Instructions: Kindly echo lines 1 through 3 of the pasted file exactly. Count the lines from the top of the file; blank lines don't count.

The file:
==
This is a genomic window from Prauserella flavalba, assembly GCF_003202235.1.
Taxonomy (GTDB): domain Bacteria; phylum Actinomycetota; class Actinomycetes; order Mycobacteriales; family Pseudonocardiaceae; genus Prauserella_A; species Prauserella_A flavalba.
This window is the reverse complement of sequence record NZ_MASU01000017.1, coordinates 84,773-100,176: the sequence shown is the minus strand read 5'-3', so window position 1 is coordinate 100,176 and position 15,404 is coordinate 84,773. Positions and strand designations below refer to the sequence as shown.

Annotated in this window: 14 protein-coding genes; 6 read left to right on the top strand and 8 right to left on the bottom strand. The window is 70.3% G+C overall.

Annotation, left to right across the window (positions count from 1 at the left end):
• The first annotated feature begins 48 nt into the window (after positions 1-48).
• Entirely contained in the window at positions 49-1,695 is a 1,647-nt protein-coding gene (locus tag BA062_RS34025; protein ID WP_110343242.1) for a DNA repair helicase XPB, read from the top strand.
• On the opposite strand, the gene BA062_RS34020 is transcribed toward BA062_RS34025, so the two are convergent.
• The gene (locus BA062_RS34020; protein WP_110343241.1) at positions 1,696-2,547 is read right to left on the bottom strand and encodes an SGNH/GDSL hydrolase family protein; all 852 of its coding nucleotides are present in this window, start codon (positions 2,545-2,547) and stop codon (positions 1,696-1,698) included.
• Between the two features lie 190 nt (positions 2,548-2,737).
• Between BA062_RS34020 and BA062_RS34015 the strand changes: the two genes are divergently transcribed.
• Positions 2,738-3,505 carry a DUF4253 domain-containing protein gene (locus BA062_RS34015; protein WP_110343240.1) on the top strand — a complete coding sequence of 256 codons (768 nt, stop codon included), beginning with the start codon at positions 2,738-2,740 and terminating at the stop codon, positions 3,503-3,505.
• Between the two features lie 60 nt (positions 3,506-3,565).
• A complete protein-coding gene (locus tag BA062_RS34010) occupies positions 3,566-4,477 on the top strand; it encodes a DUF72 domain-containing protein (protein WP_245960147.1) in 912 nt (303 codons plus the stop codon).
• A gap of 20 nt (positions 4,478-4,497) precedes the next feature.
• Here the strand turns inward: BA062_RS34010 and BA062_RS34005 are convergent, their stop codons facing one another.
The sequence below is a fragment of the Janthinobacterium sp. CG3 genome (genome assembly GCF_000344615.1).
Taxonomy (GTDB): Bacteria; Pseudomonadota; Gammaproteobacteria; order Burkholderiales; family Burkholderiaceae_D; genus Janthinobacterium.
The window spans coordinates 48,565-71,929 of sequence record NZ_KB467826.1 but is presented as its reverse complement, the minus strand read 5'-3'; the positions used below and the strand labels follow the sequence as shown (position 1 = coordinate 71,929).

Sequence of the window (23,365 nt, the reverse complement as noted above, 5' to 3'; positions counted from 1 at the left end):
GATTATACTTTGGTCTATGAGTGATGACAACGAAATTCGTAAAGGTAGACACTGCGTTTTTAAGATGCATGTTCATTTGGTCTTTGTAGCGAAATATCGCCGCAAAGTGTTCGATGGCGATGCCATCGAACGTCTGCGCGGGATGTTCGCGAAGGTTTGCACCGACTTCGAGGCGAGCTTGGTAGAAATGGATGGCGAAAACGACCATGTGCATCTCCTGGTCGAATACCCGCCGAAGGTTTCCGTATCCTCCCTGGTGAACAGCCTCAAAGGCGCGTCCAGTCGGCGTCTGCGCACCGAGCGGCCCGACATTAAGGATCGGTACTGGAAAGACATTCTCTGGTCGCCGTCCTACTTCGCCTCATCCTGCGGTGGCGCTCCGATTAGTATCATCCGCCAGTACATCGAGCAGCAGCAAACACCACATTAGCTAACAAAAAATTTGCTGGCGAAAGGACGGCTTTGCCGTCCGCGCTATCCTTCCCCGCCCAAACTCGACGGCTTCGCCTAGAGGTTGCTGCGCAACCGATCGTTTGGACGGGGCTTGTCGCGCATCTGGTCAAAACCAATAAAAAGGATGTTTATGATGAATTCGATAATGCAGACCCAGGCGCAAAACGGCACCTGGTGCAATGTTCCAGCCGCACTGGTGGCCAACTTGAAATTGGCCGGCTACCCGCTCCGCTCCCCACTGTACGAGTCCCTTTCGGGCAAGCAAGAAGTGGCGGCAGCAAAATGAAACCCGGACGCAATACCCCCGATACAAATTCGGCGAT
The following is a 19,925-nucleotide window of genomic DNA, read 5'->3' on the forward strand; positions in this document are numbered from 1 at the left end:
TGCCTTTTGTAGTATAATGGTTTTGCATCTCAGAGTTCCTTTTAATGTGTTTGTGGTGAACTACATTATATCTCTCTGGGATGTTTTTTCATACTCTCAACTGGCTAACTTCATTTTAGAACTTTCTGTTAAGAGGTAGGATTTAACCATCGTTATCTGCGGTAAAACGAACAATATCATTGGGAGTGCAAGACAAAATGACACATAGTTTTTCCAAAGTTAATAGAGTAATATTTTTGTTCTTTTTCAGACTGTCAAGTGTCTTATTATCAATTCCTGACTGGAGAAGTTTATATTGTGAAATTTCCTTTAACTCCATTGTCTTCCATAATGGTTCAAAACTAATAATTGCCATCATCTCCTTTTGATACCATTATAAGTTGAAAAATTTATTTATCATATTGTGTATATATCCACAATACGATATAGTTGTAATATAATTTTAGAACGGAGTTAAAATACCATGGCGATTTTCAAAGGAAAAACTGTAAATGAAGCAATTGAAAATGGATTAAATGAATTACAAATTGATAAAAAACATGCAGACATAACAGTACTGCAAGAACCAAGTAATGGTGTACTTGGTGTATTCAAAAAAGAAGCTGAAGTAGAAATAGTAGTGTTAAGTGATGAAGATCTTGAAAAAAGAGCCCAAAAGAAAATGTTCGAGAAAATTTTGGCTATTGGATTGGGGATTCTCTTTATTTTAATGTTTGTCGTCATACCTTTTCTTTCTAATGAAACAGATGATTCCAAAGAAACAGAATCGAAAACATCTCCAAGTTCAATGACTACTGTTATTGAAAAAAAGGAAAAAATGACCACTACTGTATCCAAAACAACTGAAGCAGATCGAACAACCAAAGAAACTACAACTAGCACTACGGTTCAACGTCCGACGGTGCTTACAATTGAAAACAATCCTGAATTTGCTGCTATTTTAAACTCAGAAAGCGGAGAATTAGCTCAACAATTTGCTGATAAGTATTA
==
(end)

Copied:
This is a genomic window from Prauserella flavalba, assembly GCF_003202235.1.
Taxonomy (GTDB): domain Bacteria; phylum Actinomycetota; class Actinomycetes; order Mycobacteriales; family Pseudonocardiaceae; genus Prauserella_A; species Prauserella_A flavalba.
This window is the reverse complement of sequence record NZ_MASU01000017.1, coordinates 84,773-100,176: the sequence shown is the minus strand read 5'-3', so window position 1 is coordinate 100,176 and position 15,404 is coordinate 84,773. Positions and strand designations below refer to the sequence as shown.